Carol had some good, loyal staff, but there were problems with others being disruptive, having bad attitudes, being unreliable, doing the bare minimum, making mistakes and so on.

Basically there were good people who went beyond in order to compensate for the bad people. This was impacting morale and motivation, especially because the organization structure was flat and these people all sat at the same level.

We made a number of changes, which included changing the organisation structure.

We created extra levels of responsibility and pay and rewarded the good staff by moving them into team supervisory roles.

It became clearer as to who was responsible for what and the new hierarchical structure also gave good people much better career opportunities.

Roles and responsibilities became clearer, good people were more motivated, less experienced people were better supervised and people saw real long-term career opportunities.

It wasn’t long before many of the day-to-day client and staff issues just disappeared.

To help reduce mistakes and improve the way tasks were learned and carried out, we created process flows. These were easier to teach, to learn, to understand, to remember and to test against.

For example, below is a task for bathing a client using a hoist. At first glance it may look over complicated but what’s key here is that the process flow includes how and when the carer should speak to the client to make them aware of what is going to happen and to check that they are ok and comfortable.

Over time, each department created their own process flows and training new people became more straightforward as each new person received a manual of process flows, which showed them, step-by-step, all the things they needed to know.

To help bring out the best in, and motivate, the good staff we introduced a daily scorecard system where managers and shift supervisors scored each member of their team. This helped monitor performance and spot areas of concern early on.

And, because of this system, supervisions became more accurate, because they were evidence-based and sessions more productive and useful to both.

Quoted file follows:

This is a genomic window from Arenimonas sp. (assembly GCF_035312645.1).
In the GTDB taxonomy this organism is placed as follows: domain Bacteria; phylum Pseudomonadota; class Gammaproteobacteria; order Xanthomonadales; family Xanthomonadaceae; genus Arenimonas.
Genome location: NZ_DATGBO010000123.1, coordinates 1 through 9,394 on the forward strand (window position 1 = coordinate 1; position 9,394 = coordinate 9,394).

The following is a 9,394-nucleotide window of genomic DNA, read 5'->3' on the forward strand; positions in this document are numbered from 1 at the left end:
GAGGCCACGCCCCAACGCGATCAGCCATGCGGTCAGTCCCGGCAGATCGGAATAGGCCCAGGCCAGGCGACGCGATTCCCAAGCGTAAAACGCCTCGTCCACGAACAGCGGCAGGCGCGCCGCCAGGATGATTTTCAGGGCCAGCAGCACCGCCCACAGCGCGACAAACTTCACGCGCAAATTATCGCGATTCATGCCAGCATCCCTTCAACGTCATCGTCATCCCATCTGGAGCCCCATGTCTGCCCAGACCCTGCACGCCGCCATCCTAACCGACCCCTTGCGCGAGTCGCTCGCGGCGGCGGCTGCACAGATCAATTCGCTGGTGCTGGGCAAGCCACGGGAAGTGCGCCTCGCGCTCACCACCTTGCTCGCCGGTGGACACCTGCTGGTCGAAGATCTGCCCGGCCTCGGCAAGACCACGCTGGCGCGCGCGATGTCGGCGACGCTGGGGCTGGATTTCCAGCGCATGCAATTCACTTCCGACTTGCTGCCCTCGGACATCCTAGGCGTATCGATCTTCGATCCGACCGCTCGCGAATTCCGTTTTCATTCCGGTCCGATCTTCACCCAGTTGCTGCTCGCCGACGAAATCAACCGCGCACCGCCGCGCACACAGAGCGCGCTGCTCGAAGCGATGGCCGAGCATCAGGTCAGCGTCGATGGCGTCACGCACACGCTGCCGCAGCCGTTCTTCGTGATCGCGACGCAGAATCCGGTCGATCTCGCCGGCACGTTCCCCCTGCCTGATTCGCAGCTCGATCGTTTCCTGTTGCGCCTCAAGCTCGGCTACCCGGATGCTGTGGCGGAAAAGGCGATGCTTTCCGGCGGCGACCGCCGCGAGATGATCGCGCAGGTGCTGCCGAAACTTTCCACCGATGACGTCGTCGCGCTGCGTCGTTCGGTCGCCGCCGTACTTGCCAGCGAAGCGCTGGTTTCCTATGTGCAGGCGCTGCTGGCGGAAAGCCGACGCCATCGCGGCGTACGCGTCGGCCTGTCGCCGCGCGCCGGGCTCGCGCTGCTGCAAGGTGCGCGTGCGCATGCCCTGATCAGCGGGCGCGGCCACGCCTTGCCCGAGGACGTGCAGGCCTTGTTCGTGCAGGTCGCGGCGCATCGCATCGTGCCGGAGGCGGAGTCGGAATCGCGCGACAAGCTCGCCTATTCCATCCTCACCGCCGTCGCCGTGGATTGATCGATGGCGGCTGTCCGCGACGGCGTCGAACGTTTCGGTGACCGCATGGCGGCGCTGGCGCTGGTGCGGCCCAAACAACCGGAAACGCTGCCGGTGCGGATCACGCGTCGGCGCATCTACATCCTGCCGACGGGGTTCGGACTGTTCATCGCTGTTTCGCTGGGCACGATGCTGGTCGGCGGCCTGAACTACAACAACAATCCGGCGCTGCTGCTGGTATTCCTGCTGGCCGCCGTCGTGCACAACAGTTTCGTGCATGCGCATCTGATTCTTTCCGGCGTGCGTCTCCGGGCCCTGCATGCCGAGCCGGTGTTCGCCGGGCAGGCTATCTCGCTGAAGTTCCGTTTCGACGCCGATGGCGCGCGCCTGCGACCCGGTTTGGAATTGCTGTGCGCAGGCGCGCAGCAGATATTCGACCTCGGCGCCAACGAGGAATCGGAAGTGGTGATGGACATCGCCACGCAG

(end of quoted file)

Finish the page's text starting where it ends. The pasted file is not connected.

Rather than these scorecards being a resented, those who wanted to give their best and whom had the right values (which is particularly important when working with vulnerable adults) welcomed them.

With better training, clearer roles, responsibilities, real career opportunities, ‘how to’ process flows and objective performance scoring and reviews, that were linked to a quarterly reward program, many of the problems that had previously landed on Carol’s desk became rare occurrences or disappeared entirely.

With these and other changes in place the home ran more efficiently and effectively and Carol was finally able to step away and focus on her long-term strategy to open new homes.

Within 6 months of starting this project together, Carol was able to step away, knowing that her home would run well, the business would continue to be profitable and the quality of care remain at a high level.

A year after starting the project, Carol opened her second care home and with her first home systemised, she had a blueprint to copy.

The result of all this is that Carol…

  • Is rarely presented with problems that her teams can’t handle;
  • Has 2 homes that provide first-class care to those with extreme dementia and mental health;
  • Had a CQC inspection where one of the inspectors left saying she had never felt so reassured that the residents were receiving the best care possible;
  • Has a healthy business and strong financial support from her bank;
  • With her bank’s support and both homes working well has started project home 3;
  • Can relax when on holiday.

Once the right systems were in place Carol could let go of her business and instead of breaking, it carried on just fine. Carol could then focus on making her business stronger and on creating a long-term growth strategy, which is still working well for her.

If you let go of your business would it break? If you think it might then it’s too reliant on you. If you need help to make your care home work better and independently of you then contact us to see how we can help.